Creative Assembly shocked Total War grognards and thrilled Warhammer fans with their April announcement of Total War: Warhammer, a radical departure from their historical grand strategy lineage. Things became a little more real at E3 2015 when we were among the first to see the Battle of Black Fire Pass - an Emperor Karl Franz era re-creation of the borderlands clash between the Empire and the Greenskin hordes deeply ingrained in Warhammer lore. Since filming wasn't permitted, we'll do our best to walk you through our first experience of Total War: Warhammer.
Thousands of units industriously and individually fighting it out on a macro-to-micro scale is exactly what makes Total War games unique, and Total War: Warhammer looks to have this in spades. Yet, apart from the obvious departure from real human history and the trappings of the Warhammer universe, several things will make this game distinct from other titles in the storied Total War franchise.
The most obvious feature that sets Total War: Warhammer apart from the other TW games is the sheer scale of the units, both in terms of actual size of the units and the outsized impact of certain single (yet incredibly powerful) units. Giants, complete with creepily undulating flacid post-partem belly, occupies at least as much screen real estate as perhaps any man-made object that you've ever seen in a Total War game, even on the order of castle keeps.
But big things also come in small packages. One goblin shaman, casting Curse of Da Bad Moon, flattened half of a regiment of Outriders with a floating moon object oozing green stink streamers. When it comes to trade-offs between vulnerability and damage-dealing potential - with balancing the hitpoints of a few heavy hitters with a hordes of Goblin Spearmen, Empire Halbardiers, and other relative cannon fodder - Creative Assembly will have their work cut out for them like they had in no other Total War game.
For those of you keeping score at home, we saw a couple other AoE units: an Orc Shaman (casting "Foot of Gork", a massive ghostly green deity creating a shockwave with a stomp), loads of Empire siege units such as a Helstorm Rocket Battery, a Helblaster volley gun, a Great Cannon, a Steam Tank, and a magical cannon called the Luminark of Hysh. The Empire side was all very conquistador-y and posh, but you couldn't help feeling a little sorry for our human counterparts in light of the sheer scale and wicked hilarity of the Greenskins and their abilities.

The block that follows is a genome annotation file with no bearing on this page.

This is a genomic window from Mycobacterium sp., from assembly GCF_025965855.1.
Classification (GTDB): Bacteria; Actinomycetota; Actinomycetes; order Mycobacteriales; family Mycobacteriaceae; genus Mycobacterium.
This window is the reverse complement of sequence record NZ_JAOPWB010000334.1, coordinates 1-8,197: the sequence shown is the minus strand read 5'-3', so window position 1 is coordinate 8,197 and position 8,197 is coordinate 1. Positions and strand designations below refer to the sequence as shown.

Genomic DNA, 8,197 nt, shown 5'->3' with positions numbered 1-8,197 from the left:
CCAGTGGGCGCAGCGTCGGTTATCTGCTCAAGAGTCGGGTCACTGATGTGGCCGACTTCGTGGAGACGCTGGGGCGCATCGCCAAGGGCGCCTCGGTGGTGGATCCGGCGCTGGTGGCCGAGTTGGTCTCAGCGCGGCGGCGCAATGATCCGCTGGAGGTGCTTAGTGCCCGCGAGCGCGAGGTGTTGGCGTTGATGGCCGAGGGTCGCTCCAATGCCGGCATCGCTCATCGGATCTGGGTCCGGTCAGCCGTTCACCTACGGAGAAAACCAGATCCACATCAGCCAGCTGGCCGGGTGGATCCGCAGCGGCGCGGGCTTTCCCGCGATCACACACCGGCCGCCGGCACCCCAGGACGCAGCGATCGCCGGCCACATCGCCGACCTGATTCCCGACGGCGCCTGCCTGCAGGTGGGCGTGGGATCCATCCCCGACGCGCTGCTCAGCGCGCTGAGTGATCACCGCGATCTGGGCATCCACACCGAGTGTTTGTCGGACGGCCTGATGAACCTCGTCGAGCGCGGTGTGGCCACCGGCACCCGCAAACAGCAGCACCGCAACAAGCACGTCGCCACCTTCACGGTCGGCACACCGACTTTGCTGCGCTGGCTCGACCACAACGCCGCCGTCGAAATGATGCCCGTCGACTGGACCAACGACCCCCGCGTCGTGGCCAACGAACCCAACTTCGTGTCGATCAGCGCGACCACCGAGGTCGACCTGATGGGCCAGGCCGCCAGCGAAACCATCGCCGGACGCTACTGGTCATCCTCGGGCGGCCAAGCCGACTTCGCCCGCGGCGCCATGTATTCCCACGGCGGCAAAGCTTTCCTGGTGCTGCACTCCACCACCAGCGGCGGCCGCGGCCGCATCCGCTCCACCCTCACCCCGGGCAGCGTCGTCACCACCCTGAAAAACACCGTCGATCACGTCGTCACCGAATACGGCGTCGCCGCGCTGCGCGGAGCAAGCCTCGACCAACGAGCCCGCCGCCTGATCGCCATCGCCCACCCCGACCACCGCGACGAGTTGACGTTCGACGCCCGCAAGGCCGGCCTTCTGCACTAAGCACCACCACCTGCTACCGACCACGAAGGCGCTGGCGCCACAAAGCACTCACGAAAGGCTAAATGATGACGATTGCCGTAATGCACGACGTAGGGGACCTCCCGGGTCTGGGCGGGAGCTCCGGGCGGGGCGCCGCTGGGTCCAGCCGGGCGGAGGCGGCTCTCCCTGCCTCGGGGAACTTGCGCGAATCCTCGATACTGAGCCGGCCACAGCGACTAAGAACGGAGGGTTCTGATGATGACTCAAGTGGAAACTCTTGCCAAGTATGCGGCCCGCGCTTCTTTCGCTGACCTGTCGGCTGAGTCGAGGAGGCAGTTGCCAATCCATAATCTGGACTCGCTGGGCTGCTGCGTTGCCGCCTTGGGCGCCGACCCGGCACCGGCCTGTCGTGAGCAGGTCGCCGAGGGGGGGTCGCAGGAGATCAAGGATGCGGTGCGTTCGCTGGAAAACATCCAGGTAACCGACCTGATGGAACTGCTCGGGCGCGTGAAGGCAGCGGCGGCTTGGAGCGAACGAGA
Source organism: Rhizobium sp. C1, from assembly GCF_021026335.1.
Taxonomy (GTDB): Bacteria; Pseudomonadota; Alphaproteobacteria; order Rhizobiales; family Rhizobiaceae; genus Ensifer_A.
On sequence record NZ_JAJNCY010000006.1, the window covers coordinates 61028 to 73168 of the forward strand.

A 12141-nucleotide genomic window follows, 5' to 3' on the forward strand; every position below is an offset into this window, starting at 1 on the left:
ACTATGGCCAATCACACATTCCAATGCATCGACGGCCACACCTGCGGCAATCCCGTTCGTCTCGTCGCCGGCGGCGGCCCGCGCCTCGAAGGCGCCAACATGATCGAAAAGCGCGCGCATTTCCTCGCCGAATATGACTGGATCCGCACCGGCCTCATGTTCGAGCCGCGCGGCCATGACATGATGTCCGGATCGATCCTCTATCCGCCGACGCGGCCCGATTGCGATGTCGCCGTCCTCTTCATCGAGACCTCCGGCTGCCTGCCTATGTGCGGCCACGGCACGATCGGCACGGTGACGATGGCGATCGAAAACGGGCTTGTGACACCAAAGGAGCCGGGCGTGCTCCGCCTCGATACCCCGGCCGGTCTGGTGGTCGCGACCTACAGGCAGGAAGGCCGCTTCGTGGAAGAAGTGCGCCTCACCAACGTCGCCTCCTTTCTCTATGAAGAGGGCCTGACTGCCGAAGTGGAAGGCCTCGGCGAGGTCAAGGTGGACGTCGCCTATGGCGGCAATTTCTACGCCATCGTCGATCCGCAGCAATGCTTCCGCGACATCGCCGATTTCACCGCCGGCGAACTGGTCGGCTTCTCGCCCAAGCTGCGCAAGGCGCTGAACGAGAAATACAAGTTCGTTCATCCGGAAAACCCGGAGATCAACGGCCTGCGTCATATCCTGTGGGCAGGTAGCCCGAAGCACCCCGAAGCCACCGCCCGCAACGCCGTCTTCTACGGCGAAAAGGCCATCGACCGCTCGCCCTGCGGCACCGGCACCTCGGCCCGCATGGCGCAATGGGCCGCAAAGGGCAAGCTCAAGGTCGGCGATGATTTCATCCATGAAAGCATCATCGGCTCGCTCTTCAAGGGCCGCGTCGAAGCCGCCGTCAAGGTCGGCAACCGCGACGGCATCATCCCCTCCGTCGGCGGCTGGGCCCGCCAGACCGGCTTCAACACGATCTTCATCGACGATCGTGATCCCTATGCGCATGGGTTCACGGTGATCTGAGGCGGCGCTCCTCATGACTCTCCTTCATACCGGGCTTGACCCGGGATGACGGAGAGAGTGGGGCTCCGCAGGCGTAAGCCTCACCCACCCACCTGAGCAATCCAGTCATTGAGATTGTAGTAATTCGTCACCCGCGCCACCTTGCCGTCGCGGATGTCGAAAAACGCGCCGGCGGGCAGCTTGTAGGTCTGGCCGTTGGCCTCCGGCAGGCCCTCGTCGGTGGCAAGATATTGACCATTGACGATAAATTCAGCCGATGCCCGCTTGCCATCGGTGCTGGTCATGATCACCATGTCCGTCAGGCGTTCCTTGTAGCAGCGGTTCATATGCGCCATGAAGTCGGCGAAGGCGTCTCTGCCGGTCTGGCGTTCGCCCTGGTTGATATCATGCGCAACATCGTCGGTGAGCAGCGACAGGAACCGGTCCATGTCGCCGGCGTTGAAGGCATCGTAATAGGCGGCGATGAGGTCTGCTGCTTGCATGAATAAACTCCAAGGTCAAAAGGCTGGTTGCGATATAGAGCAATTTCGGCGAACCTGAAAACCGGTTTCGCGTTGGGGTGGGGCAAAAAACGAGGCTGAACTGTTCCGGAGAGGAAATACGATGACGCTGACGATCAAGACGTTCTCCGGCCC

Another unique feature of Total War: Warhammer is that flying units will take the field for the first time ever. This was at the forefront of the demo - the Empire leader, Empire Karl Franz, did some speechifying while riding into battle astride Deathclaw, the mightiest of the Imperial Griffons. A bit later, after victimizing an enemy Orc Warboss riding a Wyvern, the Franz landed and did some claw-flashing pirouttes on a regiment of greenskins, sending. These flying units can fight in the air and on the ground, but it wasn't clear if they could attack air to ground or take damage from the ground while in the air.
Creative Assembly also highlighted the unprecedented control players will take of individual units, and this will apparently go beyond casting hero abilities. For example, Goblin Doom Divers can apparently be flown - i.e. directed while in flight - into ranks of enemy soldiers to deal maximum damage.
For those of us hoping that a Total War treatment of the American Civil War or [insert twentieth century conflict here] would be next, seeing magic, massiveness, and comedic mayhem feels just plain wrong. But for Warhammer devotees who spent long evenings around tables fighting miniature battles much like these, your game seems to be in good hands. We'll never know whether or not Sigmar's Empire-founding victory was relived in LACC Meeting Room 318 - the demo came to a close with a Celestial Wizard casting a Comet of Casandora in the middle of the fray. What is clear is that Creative Assembly is having fun with this one and uncharacteristically taking some chances.
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